Mystery piles atop mystery in this fourth installment of Olen Steinhauer’s five-novel cycle of life behind the Iron Curtain. The previous books were set in decades past, the post-war 40s, 50s, and 60s. In Liberation Movements, the action takes place in 1968 and 1975, relating two seemingly unconnected stories that only much later merge, raising yet more mysterious questions.
Structurally, the plot revolves around Peter Husak and Katja Drdova, the former a Czech student in Prague who reacts with diffidence to the 1968 uprising against Communist rule, the latter a homicide detective in a neighboring country a few years younger than Peter whose story unfolds in 1975. As the action rockets forward through alternating chapters set in these two pivotal years, the connection between them slowly emerges. Along the way, we find ourselves caught up in an airplane hijacking engineered by Armenian terrorists, an investigation of a seemingly trivial seven-year-old murder, and troubling reports of parapsychological research by the secret police, and we catch glimpses of a mysterious secret policeman known to be close to the Lieutenant General who heads the secret police. Truth to tell, it’s monumentally confusing for a long time.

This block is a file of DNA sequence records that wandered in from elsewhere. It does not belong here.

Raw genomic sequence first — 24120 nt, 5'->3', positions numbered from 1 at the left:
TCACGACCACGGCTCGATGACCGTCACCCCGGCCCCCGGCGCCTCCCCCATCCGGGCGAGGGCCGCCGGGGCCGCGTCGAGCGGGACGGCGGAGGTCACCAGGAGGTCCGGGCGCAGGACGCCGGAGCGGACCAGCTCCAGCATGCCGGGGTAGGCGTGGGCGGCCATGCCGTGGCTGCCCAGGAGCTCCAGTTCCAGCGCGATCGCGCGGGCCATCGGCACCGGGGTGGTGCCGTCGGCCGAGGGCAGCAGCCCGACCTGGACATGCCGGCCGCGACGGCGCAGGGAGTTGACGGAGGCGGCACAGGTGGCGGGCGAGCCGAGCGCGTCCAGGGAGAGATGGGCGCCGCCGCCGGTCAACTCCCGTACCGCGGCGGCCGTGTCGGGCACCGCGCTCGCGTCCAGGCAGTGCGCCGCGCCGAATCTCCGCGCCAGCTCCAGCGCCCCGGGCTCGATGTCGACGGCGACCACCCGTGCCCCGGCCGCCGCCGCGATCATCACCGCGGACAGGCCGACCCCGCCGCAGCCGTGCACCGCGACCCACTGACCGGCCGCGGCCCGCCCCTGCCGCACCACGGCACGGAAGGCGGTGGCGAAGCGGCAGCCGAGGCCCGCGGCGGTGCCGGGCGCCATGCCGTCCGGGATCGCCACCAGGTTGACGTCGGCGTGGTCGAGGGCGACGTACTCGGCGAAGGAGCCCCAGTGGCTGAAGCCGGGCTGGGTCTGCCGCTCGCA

Liberation Movements (Yalta Boulevard #4) by Olen Steinhauer ★★★★☆
The five members of the homicide department form a loose thread that links all four novels. Though the cast of characters shifts over the years, there is always at least one principal actor who was on the scene in The Bridge of Sighs, the first book in the cycle, set in 1948. In Liberation Movements, the connector is Colonel Brano Sev, the close-mouthed secret policeman who occupies a desk in the homicide department, now an old man with a formidable reputation for toughness and results. (Emil Brod, a rookie in the first book, has become chief of homicide by 1975 but stays in the background.)
Brano Sev plays a central role in Liberation Movements, as does his young protégé, Gavra Noukas, a closeted gay man new to the Militia. Under Brano’s tutelage, Gavra’s life becomes enmeshed in the improbable story of a beautiful young woman with alleged psychic powers and her shadowy handler in the secret police.
Liberation Movements is rich with fully developed characters and the fascinating interplay of seemingly unrelated plotlines. The story of the 1915 Armenian genocide weaves in and out of the tale. Sadly, the book is flawed by the author’s failure to resolve the biggest mystery of all. It’s well worth reading nonetheless, for Steinhauer’s mastery of character development and his sure way with words.
For further reading
I’ve reviewed all five novels in this series at Olen Steinhauer’s brilliant Yalta Boulevard cycle set in Eastern Europe.
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